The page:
Tuesday, November 29, 2011

Why a Mediocre Website Is So Dangerous for Associations & NonProfits

A Twitter buddy (@RobbTrost) shared this column (http://nyti.ms/thij4A) from today’s New York Times. While the column focuses on a forprofit company, the concepts apply to associations and other nonprofit organizations.

In doing communications audits and other consulting for associations and nonprofits over the last two years, I’ve seen some really bad association websites!

Most are simple “electronic brochures.” Few post anything new between conferences, if then.

So, I shouldn’t be surprised at the responses to my questions on electronic surveys I have conducted for 12 associations in 2011.

The question: “Thinking about the professional associations you belong to, how often do you look at the association website(s)?” The answer options were: never, occasionally, several times a month.” (On new surveys, I’ve started to add “several times a week.”)

The answers: Nearly three-fourths (72.2%) say never or only occasionally! 

What does this tell us about our association and nonprofit websites?
• We don’t see our website as an important communications or marketing tool?
• We don’t care that so few are paying attention to our website?
• We don’t see our website as part of an overall association engagement strategy?

Can change make a difference?    

Here’s a before & after look at how one association moved from a (#1) static website that included (#2) “brochures” (with no links) and a (#3) “request form” that had to be completed and faxed to the office.

As you can see on the left, the new website (www.ayponline.org) is interactive and includes links to an eNewsletter, news and its blog, an interactive member directory and a whole lot more.

“People had no reason to visit our old website," 
says AYP Executive Director and CEO Donna French Dunn, CAE. "It was completely static.  “Unless you wanted to know which chapter you were in, or who was on the board, there was nothing there you needed to see. Now we have all of our weekly e-tips and monthly newsletters, along with everything we post to Facebook and LinkedIn. People have it as a resource. We also do all of our registrations for our events through our site -- driving more people to visit.”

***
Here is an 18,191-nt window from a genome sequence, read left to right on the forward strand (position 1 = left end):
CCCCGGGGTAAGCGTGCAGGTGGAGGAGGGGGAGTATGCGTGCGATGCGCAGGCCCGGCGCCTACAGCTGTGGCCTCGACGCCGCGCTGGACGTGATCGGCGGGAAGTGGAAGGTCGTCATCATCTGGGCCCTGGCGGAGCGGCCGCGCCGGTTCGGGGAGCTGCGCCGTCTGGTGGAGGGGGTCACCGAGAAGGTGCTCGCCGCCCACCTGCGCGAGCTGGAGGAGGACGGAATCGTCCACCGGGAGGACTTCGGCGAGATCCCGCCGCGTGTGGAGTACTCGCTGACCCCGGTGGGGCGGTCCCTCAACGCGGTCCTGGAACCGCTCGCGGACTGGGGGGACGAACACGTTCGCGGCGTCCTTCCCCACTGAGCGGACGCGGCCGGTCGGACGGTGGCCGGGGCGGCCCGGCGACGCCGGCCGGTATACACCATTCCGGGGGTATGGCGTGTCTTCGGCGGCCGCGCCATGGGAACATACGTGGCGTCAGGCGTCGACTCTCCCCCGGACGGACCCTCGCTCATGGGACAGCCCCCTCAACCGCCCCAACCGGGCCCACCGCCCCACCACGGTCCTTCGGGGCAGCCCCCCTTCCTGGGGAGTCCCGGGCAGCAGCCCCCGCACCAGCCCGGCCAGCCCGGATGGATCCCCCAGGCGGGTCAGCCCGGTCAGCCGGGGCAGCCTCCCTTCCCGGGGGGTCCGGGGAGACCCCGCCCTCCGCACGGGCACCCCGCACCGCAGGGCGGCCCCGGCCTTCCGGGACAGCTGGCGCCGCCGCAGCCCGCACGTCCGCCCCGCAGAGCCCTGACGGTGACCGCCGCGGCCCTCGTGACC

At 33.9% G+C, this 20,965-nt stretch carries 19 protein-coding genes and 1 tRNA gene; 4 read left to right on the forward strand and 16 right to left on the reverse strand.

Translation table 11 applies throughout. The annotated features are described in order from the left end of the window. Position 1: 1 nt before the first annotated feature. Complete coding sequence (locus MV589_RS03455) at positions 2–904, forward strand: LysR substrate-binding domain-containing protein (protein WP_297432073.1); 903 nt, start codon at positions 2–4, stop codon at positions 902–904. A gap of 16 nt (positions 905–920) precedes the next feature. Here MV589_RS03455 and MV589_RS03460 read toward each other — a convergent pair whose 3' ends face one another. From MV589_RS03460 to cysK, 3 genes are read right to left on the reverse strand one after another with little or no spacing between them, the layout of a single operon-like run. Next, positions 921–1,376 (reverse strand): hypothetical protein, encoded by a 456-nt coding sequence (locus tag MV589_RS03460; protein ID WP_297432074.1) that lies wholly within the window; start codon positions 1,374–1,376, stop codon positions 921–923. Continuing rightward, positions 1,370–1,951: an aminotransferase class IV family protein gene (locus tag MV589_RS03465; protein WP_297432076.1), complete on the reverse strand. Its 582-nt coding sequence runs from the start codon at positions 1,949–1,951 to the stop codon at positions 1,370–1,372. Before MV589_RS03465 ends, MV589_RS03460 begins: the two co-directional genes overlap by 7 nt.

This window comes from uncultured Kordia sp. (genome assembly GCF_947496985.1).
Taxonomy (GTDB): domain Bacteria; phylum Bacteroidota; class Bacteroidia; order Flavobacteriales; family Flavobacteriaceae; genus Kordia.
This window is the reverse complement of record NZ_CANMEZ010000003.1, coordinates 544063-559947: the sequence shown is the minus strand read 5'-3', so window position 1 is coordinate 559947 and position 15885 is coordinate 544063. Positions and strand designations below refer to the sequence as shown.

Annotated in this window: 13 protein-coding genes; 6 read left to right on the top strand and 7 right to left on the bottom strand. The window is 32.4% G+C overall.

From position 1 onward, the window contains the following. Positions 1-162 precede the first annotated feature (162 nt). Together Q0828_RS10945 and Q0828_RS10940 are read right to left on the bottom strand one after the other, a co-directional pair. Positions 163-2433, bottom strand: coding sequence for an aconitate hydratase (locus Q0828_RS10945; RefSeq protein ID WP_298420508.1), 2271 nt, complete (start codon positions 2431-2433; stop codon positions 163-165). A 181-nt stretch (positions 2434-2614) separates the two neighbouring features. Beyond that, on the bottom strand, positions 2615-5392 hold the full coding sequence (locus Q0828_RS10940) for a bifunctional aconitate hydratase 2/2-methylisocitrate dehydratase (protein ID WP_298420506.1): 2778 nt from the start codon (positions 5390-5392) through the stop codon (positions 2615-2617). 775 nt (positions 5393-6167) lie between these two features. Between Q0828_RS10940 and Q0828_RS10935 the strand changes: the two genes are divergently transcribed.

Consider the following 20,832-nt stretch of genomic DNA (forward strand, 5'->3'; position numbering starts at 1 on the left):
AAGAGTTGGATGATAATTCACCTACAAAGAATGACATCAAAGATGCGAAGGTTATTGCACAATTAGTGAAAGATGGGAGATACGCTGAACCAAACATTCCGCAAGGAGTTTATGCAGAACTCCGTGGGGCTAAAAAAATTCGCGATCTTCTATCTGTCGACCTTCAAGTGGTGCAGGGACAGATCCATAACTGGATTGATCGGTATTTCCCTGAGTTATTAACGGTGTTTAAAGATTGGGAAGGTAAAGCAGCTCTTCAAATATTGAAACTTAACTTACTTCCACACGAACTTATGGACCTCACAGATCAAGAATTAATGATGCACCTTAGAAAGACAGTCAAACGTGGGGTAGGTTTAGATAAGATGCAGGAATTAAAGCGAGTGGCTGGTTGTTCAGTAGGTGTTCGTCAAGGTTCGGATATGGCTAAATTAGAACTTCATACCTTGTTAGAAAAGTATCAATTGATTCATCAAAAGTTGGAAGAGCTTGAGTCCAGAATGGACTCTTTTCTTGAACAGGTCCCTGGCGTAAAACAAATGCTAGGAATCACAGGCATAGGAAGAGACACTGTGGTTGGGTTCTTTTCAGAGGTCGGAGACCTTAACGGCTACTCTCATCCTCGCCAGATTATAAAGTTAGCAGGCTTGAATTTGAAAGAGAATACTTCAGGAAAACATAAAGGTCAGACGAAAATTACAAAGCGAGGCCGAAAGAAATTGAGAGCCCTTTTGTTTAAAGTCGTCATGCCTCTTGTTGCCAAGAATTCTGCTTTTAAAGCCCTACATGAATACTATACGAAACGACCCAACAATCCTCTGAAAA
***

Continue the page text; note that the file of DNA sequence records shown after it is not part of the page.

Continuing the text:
By the way, Donna says they are already moving forward with plans for another web update ... to make it more pleasing to the eye!

Where does your organization’s website stand?

As you read this New York Times column (http://nyti.ms/thij4A) (which is focused on a company’s website and an online contest designed to boost traffic to its website, please substitute your association or nonprofit “products and services” for this company’s objectives.

A couple of comments in the column seem noteworthy for your consideration:
• When selling online, there are three things you have to do: make people want to buy your product, create a level of trust so people will be willing to buy from you and make the buying process as simple and intuitive as possible.
• A website and its marketing and promotion are a reflection of the brand behind the site.
• “The big problem is there is nothing on the home page that says this item is for sale. The site looks like a brochure and not an e-commerce site. There needs to be something on the front page that tells the visitors, ‘we sell great bags and you can BUY THEM NOW.’ Right now it just says ‘we make great bags’.”

Wonder what your members/donors would say about your website and other social media efforts?

If you want to know, I’ll send you a link for the survey (which you can email to your members/donors) and will give you the results (compared with the other associations) along with an analysis.

Interested? Just email me at steve@scdgroup.net.  

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